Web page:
Now, I may not have a dedicated sewing space in our house - it's just not big enough - but that counts for little when, on a sunny Saturday afternoon, the rest of the famiy are out and I can turn our deck into a temporary outdoor sewing room. Which means, the placemats and the sack are finished.

I'm never going to love the sack, but it's fine. The fabric is beautiful, the hem worked out (I made it tiny) and I really like the shape around the arms. What this experience has given me is the confidence to unpick a similar dress I have, one with more shape and a zip, and try to copy that pattern. It was that dress that sent me searching for a pattern in the first place.

That dress has always been slightly too tight under the arms, and therefore rubs me up the wrong way so if Project Sack II or Slim Sack doesn't work out, I haven't really lost anything.

Not sure where all this new-found sewing confidence is coming from. All this sunshine must be going to my head.

How good is spring?

Friday, September 2, 2011

Birding around

It's First Friday Column Club time again. A reminder of what this is all about here. Over to The Husband...

I have had the pleasure of living with and being married to The Author of this blog for quite a while now. During this time she has revealed herself to be funny, very smart, stylish, creative, a loving mother and partner, fiercely independent and touchingly tender.

She is also completely nuts about animals. And I don’t mean nuts in a cute adorable way, I mean nuts in a way that could see one admitted to an institution for the bewildered. Too harsh? Perhaps. Read on.

Let’s start with The Cat. They have no greater mutual pleasure than snuggling down in bed together for half an hour before getting up, both of them purring loudly. She believes she knows what The Cat’s thinking, and helps her out by verbalising her wishes.

When The Cat is eyeing me angrily for some mystery slight, as she does increasingly these days, The Author will helpfully say “I hate you,” on her behalf.

But that’s nothing compared to birds.

The Author has always been completely bananas about birds, especially cockatoos. In most of our family photos we sport a cockatoo on our heads. The Author has always carried a bag of birdseed in her car, in case she should spy a flight of cockatoos which she can lure down from the trees so they may sit upon her head.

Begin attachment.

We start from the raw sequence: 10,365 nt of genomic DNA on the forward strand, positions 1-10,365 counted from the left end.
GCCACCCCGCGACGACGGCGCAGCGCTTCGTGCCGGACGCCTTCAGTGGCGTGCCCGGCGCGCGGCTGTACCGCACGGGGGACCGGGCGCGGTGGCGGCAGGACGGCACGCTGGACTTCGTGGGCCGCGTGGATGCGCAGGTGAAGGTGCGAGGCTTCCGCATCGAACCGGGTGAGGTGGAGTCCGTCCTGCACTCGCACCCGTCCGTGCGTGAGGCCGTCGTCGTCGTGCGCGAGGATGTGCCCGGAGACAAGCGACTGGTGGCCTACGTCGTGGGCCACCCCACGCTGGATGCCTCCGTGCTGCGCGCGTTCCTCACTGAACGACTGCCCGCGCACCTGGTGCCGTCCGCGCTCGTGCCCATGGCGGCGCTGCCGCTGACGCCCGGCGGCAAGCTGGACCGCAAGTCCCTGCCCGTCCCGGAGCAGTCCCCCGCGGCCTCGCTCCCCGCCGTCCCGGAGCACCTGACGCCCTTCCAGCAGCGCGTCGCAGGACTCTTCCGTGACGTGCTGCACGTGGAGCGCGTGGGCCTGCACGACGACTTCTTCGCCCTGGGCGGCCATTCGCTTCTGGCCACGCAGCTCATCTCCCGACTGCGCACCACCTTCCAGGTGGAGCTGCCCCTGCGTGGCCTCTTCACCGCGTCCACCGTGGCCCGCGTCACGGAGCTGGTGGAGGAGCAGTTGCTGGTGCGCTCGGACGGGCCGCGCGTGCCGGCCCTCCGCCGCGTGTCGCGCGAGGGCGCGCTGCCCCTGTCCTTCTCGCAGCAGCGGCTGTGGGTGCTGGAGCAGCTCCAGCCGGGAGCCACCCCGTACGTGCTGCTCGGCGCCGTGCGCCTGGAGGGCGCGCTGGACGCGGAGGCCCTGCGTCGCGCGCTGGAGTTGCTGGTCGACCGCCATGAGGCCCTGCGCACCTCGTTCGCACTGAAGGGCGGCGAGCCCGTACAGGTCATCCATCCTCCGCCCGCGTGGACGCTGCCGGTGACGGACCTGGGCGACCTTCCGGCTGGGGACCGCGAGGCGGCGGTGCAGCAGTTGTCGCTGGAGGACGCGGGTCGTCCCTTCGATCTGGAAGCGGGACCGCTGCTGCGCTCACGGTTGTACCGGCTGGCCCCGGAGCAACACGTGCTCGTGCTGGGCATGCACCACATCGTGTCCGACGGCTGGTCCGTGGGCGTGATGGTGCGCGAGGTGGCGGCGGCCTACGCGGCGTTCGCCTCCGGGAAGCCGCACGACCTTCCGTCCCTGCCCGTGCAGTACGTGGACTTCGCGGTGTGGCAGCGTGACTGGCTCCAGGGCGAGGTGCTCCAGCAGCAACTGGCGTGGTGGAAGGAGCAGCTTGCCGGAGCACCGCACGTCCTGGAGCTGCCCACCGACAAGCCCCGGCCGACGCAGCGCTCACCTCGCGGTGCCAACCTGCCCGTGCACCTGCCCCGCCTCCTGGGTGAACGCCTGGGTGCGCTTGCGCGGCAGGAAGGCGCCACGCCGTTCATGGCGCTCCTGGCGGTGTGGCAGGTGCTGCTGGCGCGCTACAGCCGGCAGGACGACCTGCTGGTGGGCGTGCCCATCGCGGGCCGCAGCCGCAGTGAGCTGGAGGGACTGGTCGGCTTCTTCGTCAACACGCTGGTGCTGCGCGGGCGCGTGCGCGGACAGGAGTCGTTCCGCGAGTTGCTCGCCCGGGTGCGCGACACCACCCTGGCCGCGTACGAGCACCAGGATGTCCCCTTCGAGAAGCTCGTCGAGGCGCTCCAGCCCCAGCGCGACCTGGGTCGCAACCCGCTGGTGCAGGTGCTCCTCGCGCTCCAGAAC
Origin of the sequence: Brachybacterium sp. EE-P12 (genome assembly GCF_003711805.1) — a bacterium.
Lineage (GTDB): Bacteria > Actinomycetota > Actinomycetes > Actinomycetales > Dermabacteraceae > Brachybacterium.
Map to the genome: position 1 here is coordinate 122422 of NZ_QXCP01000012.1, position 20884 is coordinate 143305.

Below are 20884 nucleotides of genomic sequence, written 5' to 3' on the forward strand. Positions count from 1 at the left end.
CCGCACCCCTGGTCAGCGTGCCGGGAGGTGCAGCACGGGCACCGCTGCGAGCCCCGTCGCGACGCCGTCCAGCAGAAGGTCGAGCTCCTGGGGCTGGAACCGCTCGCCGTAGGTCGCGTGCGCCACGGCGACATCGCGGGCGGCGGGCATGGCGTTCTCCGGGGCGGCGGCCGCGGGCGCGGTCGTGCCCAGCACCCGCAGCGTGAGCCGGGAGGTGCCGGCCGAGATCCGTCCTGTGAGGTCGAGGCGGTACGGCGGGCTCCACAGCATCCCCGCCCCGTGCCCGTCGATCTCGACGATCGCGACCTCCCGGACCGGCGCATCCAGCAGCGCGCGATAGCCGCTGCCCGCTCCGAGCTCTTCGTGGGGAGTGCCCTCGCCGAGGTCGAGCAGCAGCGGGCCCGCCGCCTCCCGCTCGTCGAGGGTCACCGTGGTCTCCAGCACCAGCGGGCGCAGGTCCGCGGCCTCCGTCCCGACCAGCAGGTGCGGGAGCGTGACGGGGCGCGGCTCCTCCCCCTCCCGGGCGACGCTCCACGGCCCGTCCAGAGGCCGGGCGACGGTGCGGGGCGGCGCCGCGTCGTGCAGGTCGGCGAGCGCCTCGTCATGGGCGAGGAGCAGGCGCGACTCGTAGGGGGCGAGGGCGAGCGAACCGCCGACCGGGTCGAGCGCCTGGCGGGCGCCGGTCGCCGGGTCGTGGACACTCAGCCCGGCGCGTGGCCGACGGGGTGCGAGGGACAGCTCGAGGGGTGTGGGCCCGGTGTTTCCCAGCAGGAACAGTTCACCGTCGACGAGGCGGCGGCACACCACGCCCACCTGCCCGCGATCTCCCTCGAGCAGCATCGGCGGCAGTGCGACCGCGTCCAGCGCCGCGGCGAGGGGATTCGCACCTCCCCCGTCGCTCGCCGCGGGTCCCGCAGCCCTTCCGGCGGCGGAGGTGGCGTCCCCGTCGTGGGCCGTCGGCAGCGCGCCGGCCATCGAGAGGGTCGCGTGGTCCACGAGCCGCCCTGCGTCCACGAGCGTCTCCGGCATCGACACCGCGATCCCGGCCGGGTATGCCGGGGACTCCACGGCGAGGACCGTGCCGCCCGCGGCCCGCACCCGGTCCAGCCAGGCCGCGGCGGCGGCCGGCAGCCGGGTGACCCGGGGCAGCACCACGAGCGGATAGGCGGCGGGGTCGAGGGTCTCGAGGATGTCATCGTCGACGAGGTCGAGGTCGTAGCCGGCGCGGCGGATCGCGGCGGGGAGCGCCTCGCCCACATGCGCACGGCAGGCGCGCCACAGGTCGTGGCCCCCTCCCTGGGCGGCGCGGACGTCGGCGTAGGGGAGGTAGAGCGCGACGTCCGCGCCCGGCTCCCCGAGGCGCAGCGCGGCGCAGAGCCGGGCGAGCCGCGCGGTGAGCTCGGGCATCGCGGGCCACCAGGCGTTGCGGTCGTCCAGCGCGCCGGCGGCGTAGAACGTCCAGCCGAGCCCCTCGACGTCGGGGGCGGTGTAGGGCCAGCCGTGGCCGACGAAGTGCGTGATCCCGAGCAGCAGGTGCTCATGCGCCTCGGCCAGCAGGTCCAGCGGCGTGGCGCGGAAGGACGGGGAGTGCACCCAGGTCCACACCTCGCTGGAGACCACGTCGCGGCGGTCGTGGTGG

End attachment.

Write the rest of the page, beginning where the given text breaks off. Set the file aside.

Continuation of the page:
The other day The Child (that would be The Cat’s sister) and I were discussing The Author’s love of all things avian. “Yesterday she made me listen while she listed every species of bird she spied from the deck in the afternoon. There were 10,” I said. “Mum’s quite mental, isn’t she,” said The Child observed happily.

On the table on our deck are The Author’s bird tools. There’s her beautiful copy of What Bird Is That, a pair of ancient and brilliant binoculars once owned by her father, a spud gun, a spud and a nerf gun.

You see, we’ve had issues with currawongs raiding the nests of “our” doves.
They’ve tried to raise two families this season and the currawongs have eaten the babies both times. Mother Dove’s nest is right outside The Author’s home office window, which is not good.

When Mother Dove settled down on the nest again, cooing, after losing her first offspring, The Author said, firmly, that this time she wasn’t getting involved.

Not getting involved meant spending three hours photographing the nest-building procedure and showing me the series of “cute” photos.
She also chucks handfuls of birdseed around the backyard every morning as Father Dove must be tired and hungry after all that flying around with nest twigs.

She made me purchase the spud gun to scare away the currawongs, which didn’t work at all. The big black birds just tried to catch the little pellet of tasty spud coming their way. The nerf gun works but requires frequent trips out into the lane to retrieve the foam bullets. The garden hose is often brought into operation, but to no avail. Mother and Father Dove lost family two yesterday.

The Author’s also become quite birdlike in her mannerisms, cooing about the place, nesting and arranging twigs. When The Child and I see her out in the garden, scratching around, The Child will comment mum’s “birding around”.

Crazy as a crested bulbul she may be. But I love coming home to the nest every night, twigs in my beak.

Thursday, September 1, 2011


Last January I picked up a French linen placemat while holidaying on the South Coast. It wasn't just the rough texture of it that caught my eye, but the square shape. Instantly loved it but, at $30 each, came home with just one to use as a French-style doily.

Well, that didn't last long as I'd beat my cutlery on the table if my place wasn't set with my favourite placemat. Of course, I exaggerate my toddler-like behaviour. A bit.

I also have a table runner I made - if you can call buying it off the roll and just hemming the ends 'made' - a few years back. Love the vintage-style fabric but soon realised table runners don't really do it for me.

So this morning, using my French placemat as a shape template, I cut the table runner up. By the end of the day, I'll either have six new placemats, slighty undersized napkins or more padding for the don't-know-what-to-do-with-it drawer.

Not sure these are the sort of budding possibilities to celebrate the first day of spring. But they'll do.

Beats shooting the currawongs with my trigger hose (more reach than a nerf gun), but possibly not quite as much fun.

See what others are doing today in their creative spaces here.